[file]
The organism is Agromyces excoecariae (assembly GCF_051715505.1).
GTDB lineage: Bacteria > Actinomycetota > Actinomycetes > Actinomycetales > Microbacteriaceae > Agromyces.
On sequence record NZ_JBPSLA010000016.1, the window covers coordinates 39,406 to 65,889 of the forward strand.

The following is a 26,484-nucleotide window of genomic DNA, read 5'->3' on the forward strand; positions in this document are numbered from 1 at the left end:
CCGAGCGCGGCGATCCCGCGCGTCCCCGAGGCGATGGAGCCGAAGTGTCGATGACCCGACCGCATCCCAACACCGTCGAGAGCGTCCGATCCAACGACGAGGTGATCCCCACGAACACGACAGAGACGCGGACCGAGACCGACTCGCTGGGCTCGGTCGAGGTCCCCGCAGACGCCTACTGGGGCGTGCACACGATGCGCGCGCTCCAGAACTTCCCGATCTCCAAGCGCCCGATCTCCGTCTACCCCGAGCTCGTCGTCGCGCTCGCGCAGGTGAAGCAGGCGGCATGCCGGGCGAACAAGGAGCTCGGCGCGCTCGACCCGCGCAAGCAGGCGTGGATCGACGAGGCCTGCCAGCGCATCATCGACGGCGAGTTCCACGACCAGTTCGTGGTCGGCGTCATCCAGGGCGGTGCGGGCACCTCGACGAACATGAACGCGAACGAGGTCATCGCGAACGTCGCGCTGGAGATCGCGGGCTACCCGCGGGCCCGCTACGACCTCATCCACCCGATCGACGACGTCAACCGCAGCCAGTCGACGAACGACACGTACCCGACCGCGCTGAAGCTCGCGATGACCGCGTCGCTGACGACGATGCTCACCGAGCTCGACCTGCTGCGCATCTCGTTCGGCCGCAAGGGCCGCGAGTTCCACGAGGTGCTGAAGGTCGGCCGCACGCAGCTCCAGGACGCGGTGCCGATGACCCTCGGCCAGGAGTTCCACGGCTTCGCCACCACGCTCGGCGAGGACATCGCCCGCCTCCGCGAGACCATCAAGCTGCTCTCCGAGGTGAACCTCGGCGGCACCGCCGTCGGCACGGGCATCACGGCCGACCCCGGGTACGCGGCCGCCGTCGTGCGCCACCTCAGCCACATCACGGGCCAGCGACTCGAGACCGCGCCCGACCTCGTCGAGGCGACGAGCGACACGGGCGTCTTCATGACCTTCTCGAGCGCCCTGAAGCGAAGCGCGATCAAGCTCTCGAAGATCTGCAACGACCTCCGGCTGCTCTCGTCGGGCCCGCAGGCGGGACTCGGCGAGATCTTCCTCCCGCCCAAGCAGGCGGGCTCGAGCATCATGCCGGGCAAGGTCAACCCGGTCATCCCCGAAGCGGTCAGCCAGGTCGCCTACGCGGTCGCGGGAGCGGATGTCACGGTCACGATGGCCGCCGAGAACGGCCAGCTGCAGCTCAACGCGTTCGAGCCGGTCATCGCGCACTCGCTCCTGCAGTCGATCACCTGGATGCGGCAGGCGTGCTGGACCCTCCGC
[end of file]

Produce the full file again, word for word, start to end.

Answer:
The organism is Agromyces excoecariae (assembly GCF_051715505.1).
GTDB lineage: Bacteria > Actinomycetota > Actinomycetes > Actinomycetales > Microbacteriaceae > Agromyces.
On sequence record NZ_JBPSLA010000016.1, the window covers coordinates 39,406 to 65,889 of the forward strand.

The following is a 26,484-nucleotide window of genomic DNA, read 5'->3' on the forward strand; positions in this document are numbered from 1 at the left end:
CCGAGCGCGGCGATCCCGCGCGTCCCCGAGGCGATGGAGCCGAAGTGTCGATGACCCGACCGCATCCCAACACCGTCGAGAGCGTCCGATCCAACGACGAGGTGATCCCCACGAACACGACAGAGACGCGGACCGAGACCGACTCGCTGGGCTCGGTCGAGGTCCCCGCAGACGCCTACTGGGGCGTGCACACGATGCGCGCGCTCCAGAACTTCCCGATCTCCAAGCGCCCGATCTCCGTCTACCCCGAGCTCGTCGTCGCGCTCGCGCAGGTGAAGCAGGCGGCATGCCGGGCGAACAAGGAGCTCGGCGCGCTCGACCCGCGCAAGCAGGCGTGGATCGACGAGGCCTGCCAGCGCATCATCGACGGCGAGTTCCACGACCAGTTCGTGGTCGGCGTCATCCAGGGCGGTGCGGGCACCTCGACGAACATGAACGCGAACGAGGTCATCGCGAACGTCGCGCTGGAGATCGCGGGCTACCCGCGGGCCCGCTACGACCTCATCCACCCGATCGACGACGTCAACCGCAGCCAGTCGACGAACGACACGTACCCGACCGCGCTGAAGCTCGCGATGACCGCGTCGCTGACGACGATGCTCACCGAGCTCGACCTGCTGCGCATCTCGTTCGGCCGCAAGGGCCGCGAGTTCCACGAGGTGCTGAAGGTCGGCCGCACGCAGCTCCAGGACGCGGTGCCGATGACCCTCGGCCAGGAGTTCCACGGCTTCGCCACCACGCTCGGCGAGGACATCGCCCGCCTCCGCGAGACCATCAAGCTGCTCTCCGAGGTGAACCTCGGCGGCACCGCCGTCGGCACGGGCATCACGGCCGACCCCGGGTACGCGGCCGCCGTCGTGCGCCACCTCAGCCACATCACGGGCCAGCGACTCGAGACCGCGCCCGACCTCGTCGAGGCGACGAGCGACACGGGCGTCTTCATGACCTTCTCGAGCGCCCTGAAGCGAAGCGCGATCAAGCTCTCGAAGATCTGCAACGACCTCCGGCTGCTCTCGTCGGGCCCGCAGGCGGGACTCGGCGAGATCTTCCTCCCGCCCAAGCAGGCGGGCTCGAGCATCATGCCGGGCAAGGTCAACCCGGTCATCCCCGAAGCGGTCAGCCAGGTCGCCTACGCGGTCGCGGGAGCGGATGTCACGGTCACGATGGCCGCCGAGAACGGCCAGCTGCAGCTCAACGCGTTCGAGCCGGTCATCGCGCACTCGCTCCTGCAGTCGATCACCTGGATGCGGCAGGCGTGCTGGACCCTCCGC